Wednesday, October 10, 2007

Burma: Tibetans are Watching

In an interesting bit of analysis on DNA India today, Venkatesan Vembu discusses the possibility of a Burma-like uprising in Tibet in the near future.

"... if there were protests in Lhasa today, hypothesises Dondup [a pseudonymous source within Tibet], Beijing would probably be constrained by the international focus on it in the context of the Olympics next year. “Would the Chinese government hesitate in cracking down?… Would this hesitation be enough to allow a few small protests to spiral into a challenge to Chinese rule?”
[full article here on Phayul]

Protesters wave Tibetan flags at the Oct. 6 Free Burma rally in London

Similarities between Burma and Tibet are at times striking, especially regarding the hand that Beijing plays in both.
But the differences may be more important. Note that the power in Tibet is essentially foreign. To this day native Tibetans are in most all cases barred from public service positions, including political and military roles, in their own country. The Burmese military, on the other hand is home-grown. And in fact, as one commentator noted, both military and monastic life draw from similar social groups meaning that soldiers and monks in Burma may well be brothers.

The Chinese power in Tibet is maintained by an iron fist, crushing uprisings first in 1959 and again in 1988. Since then many smaller protests have occurred, mostly met with apathy by the international press.
In 2004, more than 3,797 people were executed in 25 countries and at least 7,395 were sentenced to death according to Amnesty International. Out of 3,797 executions 3,400 were carried out in China, but sources inside the country have estimated the number to be nearly 10,000. (Amnesty International, Death sentences and executions in 2004, published in April 2005) - Friends of Tibet

The Burmese junta, on the other hand, has maintained power through the rhetoric of necessity. They advertise, and may well believe, that without such military rule, the country will dissolve into mass fighting amongst its various ethnic groups. So the 'price of democracy', many Burmese may think, is national insecurity (why do thoughts of G.W. Bush keep coming to mind?). In Burma, as in other countries to go unnamed, it seems that democracy has been abandoned in return for a belief in security.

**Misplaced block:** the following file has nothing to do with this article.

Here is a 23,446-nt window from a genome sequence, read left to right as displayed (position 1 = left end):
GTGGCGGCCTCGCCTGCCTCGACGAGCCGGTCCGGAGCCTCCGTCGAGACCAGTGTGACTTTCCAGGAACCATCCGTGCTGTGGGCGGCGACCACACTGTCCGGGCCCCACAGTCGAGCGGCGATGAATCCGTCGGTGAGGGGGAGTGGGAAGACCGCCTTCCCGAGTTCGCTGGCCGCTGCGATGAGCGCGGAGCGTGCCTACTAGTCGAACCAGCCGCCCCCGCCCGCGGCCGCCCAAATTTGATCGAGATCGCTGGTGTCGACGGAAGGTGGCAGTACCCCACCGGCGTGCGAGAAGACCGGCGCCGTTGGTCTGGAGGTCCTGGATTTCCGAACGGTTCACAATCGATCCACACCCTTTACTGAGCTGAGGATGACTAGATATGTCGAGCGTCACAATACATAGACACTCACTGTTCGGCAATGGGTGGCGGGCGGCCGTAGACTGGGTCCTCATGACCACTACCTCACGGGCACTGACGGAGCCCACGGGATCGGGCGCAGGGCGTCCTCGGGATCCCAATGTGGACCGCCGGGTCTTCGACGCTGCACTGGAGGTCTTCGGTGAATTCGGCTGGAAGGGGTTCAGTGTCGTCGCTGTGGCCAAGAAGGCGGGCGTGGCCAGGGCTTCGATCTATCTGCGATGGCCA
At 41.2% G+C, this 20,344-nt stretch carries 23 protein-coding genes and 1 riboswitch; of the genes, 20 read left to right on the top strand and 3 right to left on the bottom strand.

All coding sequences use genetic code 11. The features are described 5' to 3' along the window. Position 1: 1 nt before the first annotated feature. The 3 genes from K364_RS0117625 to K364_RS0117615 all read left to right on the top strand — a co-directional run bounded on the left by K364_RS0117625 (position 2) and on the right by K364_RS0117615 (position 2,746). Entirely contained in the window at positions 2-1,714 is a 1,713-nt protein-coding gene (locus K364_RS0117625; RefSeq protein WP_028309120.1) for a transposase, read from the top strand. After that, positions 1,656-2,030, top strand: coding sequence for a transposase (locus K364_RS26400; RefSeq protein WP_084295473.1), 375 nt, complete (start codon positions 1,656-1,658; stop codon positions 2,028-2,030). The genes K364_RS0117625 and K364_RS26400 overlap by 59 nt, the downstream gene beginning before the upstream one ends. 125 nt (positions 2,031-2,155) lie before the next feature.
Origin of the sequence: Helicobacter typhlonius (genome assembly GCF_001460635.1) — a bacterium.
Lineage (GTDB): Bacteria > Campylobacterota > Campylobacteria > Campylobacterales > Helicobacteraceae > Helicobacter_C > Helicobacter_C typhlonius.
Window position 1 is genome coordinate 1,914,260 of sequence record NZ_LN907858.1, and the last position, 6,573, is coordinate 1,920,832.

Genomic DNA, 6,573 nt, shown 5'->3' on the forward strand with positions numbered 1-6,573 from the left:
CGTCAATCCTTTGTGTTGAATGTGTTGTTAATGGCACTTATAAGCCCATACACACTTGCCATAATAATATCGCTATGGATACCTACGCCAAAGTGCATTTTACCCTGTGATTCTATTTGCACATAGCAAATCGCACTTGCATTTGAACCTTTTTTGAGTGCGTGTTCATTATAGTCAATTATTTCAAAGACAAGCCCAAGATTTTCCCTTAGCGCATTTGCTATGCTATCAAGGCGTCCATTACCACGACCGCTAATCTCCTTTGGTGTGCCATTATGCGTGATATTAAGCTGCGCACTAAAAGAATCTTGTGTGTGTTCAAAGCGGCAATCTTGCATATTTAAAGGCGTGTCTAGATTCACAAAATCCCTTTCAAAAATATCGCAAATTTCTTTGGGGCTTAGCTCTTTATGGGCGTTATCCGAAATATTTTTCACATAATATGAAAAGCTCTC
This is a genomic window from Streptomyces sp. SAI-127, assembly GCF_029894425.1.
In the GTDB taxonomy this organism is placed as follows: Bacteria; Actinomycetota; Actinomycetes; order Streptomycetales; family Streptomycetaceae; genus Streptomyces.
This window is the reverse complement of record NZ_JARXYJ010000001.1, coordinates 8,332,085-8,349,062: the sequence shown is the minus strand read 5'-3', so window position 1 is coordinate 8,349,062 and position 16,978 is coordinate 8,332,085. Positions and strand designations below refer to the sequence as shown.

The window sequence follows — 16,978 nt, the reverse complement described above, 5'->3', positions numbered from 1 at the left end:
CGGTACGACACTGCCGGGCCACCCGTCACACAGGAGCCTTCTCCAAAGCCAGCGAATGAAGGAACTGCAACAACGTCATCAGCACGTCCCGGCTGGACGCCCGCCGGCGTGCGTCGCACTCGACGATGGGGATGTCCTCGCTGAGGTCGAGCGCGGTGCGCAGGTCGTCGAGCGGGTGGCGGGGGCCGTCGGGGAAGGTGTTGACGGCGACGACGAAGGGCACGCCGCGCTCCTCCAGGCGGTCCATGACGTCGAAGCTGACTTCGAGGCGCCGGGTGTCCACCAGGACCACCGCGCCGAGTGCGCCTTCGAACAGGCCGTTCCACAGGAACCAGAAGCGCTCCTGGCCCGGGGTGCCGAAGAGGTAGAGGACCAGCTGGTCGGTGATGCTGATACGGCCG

Tibetans have little besides their lives to lose in opposing Chinese rule, and as you can see many do pay 'the ultimate price' to live by their conscience and countless others have disappeared to concentration and imposed labor camps throughout Tibet and China. The Burmese, however, pay the ideological price of a sense of security (and perhaps even ethnic/national pride) by opposing their authoritarian government. In both cases the international community has said little and done less, and who can blame them, China has become 'the elephant in the room' of international politics and economics.

But with things dying down in Burma (monks have again accepted donations from the military - re-establishing its authority) it seems that our eyes may need to return to Tibet where massive international focus will grow as next summer's Olympics near. However, it is still possible that the struggle in Burma will continue, as news of international political attention makes its way back into the country.

There is a presentation being held here at Goldsmiths today at 5pm (in two hours) so I'll post more after that.

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